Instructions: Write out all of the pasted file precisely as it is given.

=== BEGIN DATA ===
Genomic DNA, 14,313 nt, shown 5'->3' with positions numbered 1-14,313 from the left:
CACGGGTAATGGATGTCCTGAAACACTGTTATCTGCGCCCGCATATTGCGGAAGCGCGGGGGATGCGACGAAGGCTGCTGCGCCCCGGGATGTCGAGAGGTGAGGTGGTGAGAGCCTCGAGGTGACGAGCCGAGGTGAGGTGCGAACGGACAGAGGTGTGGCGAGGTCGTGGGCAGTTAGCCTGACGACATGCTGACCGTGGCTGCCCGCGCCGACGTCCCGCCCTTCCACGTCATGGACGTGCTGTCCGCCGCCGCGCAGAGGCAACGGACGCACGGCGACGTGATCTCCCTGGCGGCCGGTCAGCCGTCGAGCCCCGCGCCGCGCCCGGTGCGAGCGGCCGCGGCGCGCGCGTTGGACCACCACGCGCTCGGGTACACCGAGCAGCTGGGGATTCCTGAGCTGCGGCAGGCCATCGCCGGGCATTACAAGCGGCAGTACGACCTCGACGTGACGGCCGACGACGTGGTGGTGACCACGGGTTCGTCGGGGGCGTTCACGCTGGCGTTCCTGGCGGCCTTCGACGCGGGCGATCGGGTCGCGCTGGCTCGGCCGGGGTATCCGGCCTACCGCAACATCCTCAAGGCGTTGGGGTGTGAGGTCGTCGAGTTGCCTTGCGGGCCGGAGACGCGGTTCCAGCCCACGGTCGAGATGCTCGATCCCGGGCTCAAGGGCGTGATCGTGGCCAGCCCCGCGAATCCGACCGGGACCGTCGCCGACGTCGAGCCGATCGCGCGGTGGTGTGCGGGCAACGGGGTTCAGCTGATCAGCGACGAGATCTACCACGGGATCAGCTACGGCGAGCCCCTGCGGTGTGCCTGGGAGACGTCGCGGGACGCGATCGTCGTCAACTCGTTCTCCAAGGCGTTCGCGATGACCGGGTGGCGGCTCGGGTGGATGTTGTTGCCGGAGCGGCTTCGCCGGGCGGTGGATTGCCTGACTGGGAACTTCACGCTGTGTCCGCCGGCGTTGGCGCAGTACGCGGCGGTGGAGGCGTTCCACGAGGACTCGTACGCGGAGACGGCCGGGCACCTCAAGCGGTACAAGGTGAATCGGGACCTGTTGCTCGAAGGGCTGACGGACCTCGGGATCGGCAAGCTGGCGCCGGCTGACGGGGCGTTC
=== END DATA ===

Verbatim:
Genomic DNA, 14,313 nt, shown 5'->3' with positions numbered 1-14,313 from the left:
CACGGGTAATGGATGTCCTGAAACACTGTTATCTGCGCCCGCATATTGCGGAAGCGCGGGGGATGCGACGAAGGCTGCTGCGCCCCGGGATGTCGAGAGGTGAGGTGGTGAGAGCCTCGAGGTGACGAGCCGAGGTGAGGTGCGAACGGACAGAGGTGTGGCGAGGTCGTGGGCAGTTAGCCTGACGACATGCTGACCGTGGCTGCCCGCGCCGACGTCCCGCCCTTCCACGTCATGGACGTGCTGTCCGCCGCCGCGCAGAGGCAACGGACGCACGGCGACGTGATCTCCCTGGCGGCCGGTCAGCCGTCGAGCCCCGCGCCGCGCCCGGTGCGAGCGGCCGCGGCGCGCGCGTTGGACCACCACGCGCTCGGGTACACCGAGCAGCTGGGGATTCCTGAGCTGCGGCAGGCCATCGCCGGGCATTACAAGCGGCAGTACGACCTCGACGTGACGGCCGACGACGTGGTGGTGACCACGGGTTCGTCGGGGGCGTTCACGCTGGCGTTCCTGGCGGCCTTCGACGCGGGCGATCGGGTCGCGCTGGCTCGGCCGGGGTATCCGGCCTACCGCAACATCCTCAAGGCGTTGGGGTGTGAGGTCGTCGAGTTGCCTTGCGGGCCGGAGACGCGGTTCCAGCCCACGGTCGAGATGCTCGATCCCGGGCTCAAGGGCGTGATCGTGGCCAGCCCCGCGAATCCGACCGGGACCGTCGCCGACGTCGAGCCGATCGCGCGGTGGTGTGCGGGCAACGGGGTTCAGCTGATCAGCGACGAGATCTACCACGGGATCAGCTACGGCGAGCCCCTGCGGTGTGCCTGGGAGACGTCGCGGGACGCGATCGTCGTCAACTCGTTCTCCAAGGCGTTCGCGATGACCGGGTGGCGGCTCGGGTGGATGTTGTTGCCGGAGCGGCTTCGCCGGGCGGTGGATTGCCTGACTGGGAACTTCACGCTGTGTCCGCCGGCGTTGGCGCAGTACGCGGCGGTGGAGGCGTTCCACGAGGACTCGTACGCGGAGACGGCCGGGCACCTCAAGCGGTACAAGGTGAATCGGGACCTGTTGCTCGAAGGGCTGACGGACCTCGGGATCGGCAAGCTGGCGCCGGCTGACGGGGCGTTC